A Photo Gallery of Abused Video Games


No matter how much romantic mumbo-jumbo about "technology" and "man-machine interfacing" you stuff into the basket of video game history, one simple fact remains: These things were designed to make money. Above and beyond everything else, these boxes were out there to attract young minds and addle them with enough flash to make them drop perfectly good currency into a slot that, if working properly, would never return anything again. You could spend hours and hours mastering the program inside, and all you might show for it would be blurred vision and hands curled like the last grip of a corpse. Meanwhile, the game would just return to "attract mode" and await the next sucker.

While there is absolutely no way to discount the amount of artistry and effort that has gone into video games over the years, the out-on-the-street nature of this art means that a more cynical, realistic mirror-world existed for the machines in their day-to-day actual usage. The most beautifully crafted control panel was no match for the cigarette burns and beer of a run-down bar, and woe be to a Tempest game that found itself down at Mario's Pizza Parlor for a four-month stretch.

Video games are rarely bought outright by arcades and stores; they are usually purchased by syndicates of vending machine companies that lease space or rent out machines for spans of time. Since these companies subsist on the machines alone, they are absolutely brutal about keeping a machine up and functioning at all cost. If a game is no longer selling, and a conversion kit or spare parts can turn that game into a newer product, no amount of love of the side art, control panel, backscreen or marquee will prevent the owner from stripping the case like an old Ford and turning it into an approximation of the Hot New Thing. This particular art, done out of necessity and battling the endless youths who will pummel the machines into submission, is where this page comes in. I am collecting pictures of machines that have experienced particularly breathtaking transformation at the hands of owners and renters, and have been turned into beasts most likely unseen elsewhere in the world. These are truly the rarest games.

Calling this machine "Us vs. Them" is pretty much a crapshoot. By my eye I see evidence of FIVE different games in this case: The Marquee, Side Art, Control Panel, and Backglass all point to completely different products, and the actual program being housed in the case is another game altogether. Truly, the operator has gotten more than enough mileage out of this JAMMA cabinet and yet this poor workhorse can probably expect another half-decade of abuse before technology outstrips its usefulness. (This game was shoved WAY in the back of the arcade; I am basically sitting on another machine while taking this picture.)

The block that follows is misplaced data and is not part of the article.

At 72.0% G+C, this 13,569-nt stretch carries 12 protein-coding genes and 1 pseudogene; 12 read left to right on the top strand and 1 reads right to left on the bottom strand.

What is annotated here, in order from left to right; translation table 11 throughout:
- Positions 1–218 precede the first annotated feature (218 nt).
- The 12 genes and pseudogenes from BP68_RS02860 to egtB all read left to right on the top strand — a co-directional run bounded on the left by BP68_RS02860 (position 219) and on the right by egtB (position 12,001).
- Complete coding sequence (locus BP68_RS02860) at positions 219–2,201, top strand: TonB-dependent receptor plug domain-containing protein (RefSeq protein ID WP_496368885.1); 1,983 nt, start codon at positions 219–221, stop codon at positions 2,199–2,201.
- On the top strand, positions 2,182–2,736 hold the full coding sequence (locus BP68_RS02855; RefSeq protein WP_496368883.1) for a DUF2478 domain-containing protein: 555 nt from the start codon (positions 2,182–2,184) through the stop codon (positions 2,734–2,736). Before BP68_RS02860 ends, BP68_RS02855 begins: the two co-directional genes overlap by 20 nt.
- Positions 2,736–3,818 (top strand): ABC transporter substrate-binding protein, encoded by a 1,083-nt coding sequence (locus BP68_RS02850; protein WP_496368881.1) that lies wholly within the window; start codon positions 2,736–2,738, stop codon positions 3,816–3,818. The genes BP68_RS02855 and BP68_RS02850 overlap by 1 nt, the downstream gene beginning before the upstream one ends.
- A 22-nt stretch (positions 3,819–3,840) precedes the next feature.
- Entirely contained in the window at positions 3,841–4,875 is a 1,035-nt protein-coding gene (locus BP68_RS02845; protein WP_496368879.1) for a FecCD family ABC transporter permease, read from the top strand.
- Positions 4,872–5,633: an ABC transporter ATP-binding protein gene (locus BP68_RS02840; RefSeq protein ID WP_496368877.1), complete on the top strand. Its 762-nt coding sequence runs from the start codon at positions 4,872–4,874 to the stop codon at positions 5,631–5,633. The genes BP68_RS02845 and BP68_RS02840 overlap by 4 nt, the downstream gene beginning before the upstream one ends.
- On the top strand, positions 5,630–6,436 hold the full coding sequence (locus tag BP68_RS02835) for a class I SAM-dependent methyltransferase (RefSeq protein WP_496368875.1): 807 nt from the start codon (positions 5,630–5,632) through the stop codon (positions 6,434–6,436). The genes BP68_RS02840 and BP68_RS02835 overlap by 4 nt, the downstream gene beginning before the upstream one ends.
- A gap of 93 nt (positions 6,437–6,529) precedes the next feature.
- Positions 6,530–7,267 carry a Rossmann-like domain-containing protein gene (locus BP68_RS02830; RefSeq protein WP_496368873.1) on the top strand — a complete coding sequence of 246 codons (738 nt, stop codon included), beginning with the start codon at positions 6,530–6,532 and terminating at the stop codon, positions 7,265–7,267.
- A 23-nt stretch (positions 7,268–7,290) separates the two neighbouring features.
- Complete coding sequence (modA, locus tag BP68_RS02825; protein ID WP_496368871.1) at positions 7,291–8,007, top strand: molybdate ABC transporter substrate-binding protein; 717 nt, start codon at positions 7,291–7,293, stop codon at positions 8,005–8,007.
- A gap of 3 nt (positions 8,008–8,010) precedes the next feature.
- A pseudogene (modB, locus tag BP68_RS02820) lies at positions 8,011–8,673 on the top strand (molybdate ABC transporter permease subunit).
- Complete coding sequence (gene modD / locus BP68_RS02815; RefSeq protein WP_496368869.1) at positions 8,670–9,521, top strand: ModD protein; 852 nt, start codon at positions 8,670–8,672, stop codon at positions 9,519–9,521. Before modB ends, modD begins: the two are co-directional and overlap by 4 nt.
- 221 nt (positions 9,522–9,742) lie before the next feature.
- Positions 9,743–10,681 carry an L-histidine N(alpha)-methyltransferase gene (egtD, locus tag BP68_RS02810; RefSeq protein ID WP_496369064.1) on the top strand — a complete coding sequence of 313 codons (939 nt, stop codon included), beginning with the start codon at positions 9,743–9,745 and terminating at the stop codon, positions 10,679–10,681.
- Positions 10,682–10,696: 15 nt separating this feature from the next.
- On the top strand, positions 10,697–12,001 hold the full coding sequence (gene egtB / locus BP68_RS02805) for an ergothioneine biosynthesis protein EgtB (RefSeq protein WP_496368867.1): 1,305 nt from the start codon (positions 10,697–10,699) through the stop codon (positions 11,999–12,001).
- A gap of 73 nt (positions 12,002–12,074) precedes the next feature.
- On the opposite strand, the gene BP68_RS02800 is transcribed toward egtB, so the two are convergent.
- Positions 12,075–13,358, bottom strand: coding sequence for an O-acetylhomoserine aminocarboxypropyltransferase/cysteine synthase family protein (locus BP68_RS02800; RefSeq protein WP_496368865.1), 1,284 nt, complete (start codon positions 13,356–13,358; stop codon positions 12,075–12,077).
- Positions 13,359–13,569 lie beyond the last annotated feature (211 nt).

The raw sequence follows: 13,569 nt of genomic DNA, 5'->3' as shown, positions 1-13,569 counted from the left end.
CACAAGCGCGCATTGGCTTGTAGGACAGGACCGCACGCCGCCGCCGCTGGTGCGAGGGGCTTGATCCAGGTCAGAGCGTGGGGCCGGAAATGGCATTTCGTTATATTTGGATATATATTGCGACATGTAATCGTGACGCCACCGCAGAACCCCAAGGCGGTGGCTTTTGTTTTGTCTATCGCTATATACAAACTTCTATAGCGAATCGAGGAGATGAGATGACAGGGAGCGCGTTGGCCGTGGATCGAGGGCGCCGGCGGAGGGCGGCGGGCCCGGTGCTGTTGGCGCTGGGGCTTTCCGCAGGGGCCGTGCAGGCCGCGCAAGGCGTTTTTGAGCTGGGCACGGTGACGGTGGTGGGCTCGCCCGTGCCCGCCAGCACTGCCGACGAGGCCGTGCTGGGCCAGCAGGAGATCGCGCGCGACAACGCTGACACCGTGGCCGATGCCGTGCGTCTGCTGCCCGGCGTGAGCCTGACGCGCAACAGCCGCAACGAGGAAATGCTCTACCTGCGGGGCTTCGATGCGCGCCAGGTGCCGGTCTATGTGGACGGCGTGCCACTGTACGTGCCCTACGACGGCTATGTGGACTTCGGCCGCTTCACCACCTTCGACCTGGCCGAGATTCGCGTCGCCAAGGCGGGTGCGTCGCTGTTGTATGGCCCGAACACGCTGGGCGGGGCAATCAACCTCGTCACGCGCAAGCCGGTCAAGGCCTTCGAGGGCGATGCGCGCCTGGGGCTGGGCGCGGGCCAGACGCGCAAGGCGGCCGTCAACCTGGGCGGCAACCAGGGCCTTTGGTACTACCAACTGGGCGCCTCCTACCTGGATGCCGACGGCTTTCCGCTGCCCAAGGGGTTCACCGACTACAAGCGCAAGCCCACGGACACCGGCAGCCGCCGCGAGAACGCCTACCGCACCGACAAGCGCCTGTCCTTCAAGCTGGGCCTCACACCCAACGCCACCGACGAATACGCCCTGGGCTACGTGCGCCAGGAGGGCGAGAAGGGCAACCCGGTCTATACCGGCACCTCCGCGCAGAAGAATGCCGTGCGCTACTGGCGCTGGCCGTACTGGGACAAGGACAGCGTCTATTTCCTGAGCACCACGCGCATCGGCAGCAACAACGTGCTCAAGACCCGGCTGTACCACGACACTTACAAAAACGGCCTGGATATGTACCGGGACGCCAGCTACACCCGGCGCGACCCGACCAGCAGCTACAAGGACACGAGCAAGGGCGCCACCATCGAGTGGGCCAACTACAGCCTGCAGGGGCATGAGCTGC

Most amazing of all is the scorched-earth decoration of the control panel; this says "Murray's Pub" all over it, coupled with images of late-night drunken attempts to master some game requiring much more hand-eye coordination than four glasses of beer would normally allow. If this game was up for sale, it would consider itself lucky to fetch a double-digit price.

While there is no doubt a market in Mah Jongg video games that has completely slipped by my radar in the past few years, I am skeptical that it has been created by anything other than the companies that have produced clones of more popular video games. This case is most obviously a rough conversion, and I have to point out that any game that requires THAT AMOUNT OF BUTTONS is not exactly the best use of spare parts. Who can begin to guess what other machines all these buttons used to be in. At the very least, this game will provide tons of spare parts for other machines once it goes out of commission. Is there really a market for Mah Jongg video games? Everything about this machine says no.